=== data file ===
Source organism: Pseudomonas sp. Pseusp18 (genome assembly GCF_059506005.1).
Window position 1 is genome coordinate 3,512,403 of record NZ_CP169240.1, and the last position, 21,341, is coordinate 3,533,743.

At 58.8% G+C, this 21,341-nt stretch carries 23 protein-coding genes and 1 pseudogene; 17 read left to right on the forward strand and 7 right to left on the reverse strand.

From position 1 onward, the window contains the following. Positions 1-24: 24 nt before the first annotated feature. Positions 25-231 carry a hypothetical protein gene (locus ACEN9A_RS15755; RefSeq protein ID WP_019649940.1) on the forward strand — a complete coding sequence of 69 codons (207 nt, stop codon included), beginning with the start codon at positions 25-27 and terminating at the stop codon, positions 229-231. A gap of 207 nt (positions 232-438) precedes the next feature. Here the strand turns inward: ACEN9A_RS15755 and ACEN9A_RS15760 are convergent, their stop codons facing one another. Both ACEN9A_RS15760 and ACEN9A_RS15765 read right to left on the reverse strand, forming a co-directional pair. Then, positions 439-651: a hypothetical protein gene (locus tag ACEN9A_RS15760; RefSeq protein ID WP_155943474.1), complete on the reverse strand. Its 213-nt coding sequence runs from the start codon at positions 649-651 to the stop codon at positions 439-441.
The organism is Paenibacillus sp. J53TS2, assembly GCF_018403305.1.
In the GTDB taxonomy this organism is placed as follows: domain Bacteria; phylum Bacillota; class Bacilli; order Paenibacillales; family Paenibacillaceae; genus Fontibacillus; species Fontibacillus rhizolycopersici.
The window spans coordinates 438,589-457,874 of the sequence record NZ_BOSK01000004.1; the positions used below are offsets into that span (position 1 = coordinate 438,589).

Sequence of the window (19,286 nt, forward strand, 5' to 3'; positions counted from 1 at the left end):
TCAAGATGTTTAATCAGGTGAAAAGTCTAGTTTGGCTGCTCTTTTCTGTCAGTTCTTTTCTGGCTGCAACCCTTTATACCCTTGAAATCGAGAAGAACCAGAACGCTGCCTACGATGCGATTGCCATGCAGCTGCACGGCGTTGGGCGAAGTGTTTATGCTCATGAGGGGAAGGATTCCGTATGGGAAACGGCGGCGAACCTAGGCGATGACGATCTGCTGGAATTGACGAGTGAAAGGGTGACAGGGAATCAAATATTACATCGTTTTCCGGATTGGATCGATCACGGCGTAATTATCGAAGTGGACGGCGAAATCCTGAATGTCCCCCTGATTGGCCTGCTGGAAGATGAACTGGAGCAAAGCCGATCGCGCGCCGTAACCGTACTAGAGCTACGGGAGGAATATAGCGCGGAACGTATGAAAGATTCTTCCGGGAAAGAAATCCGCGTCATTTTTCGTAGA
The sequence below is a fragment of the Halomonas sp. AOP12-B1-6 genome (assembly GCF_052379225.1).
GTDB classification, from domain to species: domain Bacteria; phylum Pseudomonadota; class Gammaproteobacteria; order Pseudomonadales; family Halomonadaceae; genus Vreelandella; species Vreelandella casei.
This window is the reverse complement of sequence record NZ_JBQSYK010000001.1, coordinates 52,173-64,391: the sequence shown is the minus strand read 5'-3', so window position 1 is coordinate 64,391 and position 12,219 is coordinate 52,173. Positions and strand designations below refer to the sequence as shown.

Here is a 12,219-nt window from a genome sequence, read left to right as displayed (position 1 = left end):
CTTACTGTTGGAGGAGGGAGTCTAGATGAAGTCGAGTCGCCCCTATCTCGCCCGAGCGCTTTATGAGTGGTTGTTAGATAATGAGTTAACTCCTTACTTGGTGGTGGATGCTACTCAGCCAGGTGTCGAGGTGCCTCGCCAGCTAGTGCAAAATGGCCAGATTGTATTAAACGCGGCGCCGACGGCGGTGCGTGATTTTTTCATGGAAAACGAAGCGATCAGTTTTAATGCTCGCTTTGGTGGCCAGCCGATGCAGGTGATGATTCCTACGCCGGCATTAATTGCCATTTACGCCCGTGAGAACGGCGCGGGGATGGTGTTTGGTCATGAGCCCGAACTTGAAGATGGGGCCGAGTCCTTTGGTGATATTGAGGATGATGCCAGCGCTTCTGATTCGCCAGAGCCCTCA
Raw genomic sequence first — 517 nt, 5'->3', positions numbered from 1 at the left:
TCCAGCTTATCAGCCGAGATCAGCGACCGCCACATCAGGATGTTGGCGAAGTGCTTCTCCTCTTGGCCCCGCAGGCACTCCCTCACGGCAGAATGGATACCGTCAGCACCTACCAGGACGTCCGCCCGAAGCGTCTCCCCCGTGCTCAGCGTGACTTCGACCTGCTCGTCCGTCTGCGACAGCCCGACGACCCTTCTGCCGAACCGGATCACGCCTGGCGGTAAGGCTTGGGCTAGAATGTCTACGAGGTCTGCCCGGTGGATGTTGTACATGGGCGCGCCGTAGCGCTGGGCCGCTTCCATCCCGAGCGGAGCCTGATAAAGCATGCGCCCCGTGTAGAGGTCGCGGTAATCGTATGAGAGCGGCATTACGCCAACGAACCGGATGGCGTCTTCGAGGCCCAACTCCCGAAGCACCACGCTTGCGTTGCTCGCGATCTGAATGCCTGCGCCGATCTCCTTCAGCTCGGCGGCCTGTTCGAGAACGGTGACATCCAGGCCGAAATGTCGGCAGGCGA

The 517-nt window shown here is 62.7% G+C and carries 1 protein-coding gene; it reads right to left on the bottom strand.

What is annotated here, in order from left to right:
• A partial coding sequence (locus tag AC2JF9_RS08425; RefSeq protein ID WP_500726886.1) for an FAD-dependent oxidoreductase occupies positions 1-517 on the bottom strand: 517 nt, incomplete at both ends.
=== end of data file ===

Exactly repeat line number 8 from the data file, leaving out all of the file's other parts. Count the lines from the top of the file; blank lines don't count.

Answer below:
Sequence of the window (19,286 nt, forward strand, 5' to 3'; positions counted from 1 at the left end):